Pizza originated in southern Italy, but it took on a life of its own here. America’s first specimens were simple flatbreads that emerged from bakeries’ coal-fired ovens with a fetching bituminous char.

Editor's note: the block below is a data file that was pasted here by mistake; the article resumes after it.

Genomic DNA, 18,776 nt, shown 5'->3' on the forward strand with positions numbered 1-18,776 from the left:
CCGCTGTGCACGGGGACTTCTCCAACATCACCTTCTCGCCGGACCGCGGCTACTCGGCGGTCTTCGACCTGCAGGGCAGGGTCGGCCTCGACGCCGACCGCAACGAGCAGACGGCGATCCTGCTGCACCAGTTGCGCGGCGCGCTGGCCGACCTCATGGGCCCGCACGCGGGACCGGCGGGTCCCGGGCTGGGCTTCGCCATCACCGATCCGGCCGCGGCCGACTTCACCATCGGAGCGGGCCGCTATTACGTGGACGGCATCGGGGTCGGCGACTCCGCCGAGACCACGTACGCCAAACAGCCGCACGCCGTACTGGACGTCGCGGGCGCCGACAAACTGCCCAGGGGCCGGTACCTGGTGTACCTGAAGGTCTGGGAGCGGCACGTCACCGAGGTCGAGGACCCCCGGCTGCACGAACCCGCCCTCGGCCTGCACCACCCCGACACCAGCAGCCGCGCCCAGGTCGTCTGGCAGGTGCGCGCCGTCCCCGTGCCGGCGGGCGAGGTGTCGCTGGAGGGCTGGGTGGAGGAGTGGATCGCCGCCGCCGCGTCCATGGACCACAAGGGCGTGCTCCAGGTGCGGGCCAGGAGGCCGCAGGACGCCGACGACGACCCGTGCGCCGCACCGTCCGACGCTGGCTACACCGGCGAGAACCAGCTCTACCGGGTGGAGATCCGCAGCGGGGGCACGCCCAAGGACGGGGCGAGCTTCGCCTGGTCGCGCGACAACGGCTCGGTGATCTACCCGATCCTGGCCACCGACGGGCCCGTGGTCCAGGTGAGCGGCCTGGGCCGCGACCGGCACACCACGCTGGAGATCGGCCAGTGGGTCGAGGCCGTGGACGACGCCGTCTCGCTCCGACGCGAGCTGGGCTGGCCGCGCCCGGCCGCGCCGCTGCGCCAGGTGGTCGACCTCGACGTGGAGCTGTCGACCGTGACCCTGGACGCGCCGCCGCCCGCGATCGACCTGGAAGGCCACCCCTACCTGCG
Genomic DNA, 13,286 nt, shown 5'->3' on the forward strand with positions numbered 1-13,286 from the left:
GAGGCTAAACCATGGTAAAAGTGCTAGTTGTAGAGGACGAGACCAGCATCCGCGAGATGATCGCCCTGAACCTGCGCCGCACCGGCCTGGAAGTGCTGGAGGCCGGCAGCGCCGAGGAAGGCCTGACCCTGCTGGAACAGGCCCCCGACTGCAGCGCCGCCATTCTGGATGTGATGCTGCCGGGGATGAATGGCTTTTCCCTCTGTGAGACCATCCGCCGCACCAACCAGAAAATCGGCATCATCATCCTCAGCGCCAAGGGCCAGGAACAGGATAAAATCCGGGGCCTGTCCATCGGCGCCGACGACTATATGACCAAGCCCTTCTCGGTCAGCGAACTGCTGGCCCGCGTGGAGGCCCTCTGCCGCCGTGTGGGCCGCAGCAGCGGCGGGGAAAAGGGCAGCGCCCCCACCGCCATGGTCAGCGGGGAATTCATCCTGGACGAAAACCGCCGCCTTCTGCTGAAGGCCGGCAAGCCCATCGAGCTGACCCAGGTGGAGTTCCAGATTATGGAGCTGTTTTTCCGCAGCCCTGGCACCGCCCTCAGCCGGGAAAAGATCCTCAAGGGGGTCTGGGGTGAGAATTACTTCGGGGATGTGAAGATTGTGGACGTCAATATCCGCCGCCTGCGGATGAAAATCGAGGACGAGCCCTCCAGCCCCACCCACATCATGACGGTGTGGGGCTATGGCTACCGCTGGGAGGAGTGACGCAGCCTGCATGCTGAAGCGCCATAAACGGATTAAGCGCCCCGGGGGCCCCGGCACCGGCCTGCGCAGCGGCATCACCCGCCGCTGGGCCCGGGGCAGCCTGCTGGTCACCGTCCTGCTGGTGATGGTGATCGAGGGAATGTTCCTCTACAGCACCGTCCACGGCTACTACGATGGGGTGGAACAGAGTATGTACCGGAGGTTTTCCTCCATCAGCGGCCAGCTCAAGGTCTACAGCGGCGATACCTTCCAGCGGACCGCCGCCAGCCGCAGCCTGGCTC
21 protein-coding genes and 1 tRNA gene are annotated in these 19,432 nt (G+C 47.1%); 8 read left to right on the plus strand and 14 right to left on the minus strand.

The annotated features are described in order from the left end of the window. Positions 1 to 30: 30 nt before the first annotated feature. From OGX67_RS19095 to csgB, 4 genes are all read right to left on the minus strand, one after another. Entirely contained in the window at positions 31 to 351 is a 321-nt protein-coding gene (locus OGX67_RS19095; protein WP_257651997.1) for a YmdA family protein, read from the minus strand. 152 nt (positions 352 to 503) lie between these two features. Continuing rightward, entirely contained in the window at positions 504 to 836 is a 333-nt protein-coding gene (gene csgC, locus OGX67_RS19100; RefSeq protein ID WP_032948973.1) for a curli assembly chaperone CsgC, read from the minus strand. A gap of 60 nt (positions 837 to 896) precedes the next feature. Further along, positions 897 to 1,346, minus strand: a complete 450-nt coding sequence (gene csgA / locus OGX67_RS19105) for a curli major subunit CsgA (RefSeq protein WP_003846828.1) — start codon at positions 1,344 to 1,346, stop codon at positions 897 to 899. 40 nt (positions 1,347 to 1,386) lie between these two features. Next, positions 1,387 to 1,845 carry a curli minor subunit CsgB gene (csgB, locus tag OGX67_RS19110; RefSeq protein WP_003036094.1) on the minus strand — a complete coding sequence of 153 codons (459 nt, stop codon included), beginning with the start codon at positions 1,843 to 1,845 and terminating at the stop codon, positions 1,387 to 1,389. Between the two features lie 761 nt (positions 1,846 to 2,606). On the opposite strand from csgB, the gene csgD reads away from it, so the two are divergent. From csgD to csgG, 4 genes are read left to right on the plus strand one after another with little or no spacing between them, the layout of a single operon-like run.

America’s pizza map is a crazy quilt of invention, from inspired to insane. If you doubt that, have a taste of pulled-pork pizza in Memphis, or saltine-thin, unleavened-crust pizza in St. Louis, where mozzarella is shunned in favor of Provel cheese, a mix of cheddar, Swiss, and provolone. Detroit’s signature is a thick-crust variation, called square pizza because it is cut into squares, gilded with caramelized cheese, and dotted with sauce. In the pork-loving Quad Cities region of Illinois and Iowa, pizzas come blanketed with ground Italian sausage, and they are cut into long pieces called “strips.” Square, lightly sauced Grandma pizza is a Long Island specialty. Similar pizzas are known in other parts of the country as bakery pizza; a whole isn’t a pie, it’s a tray.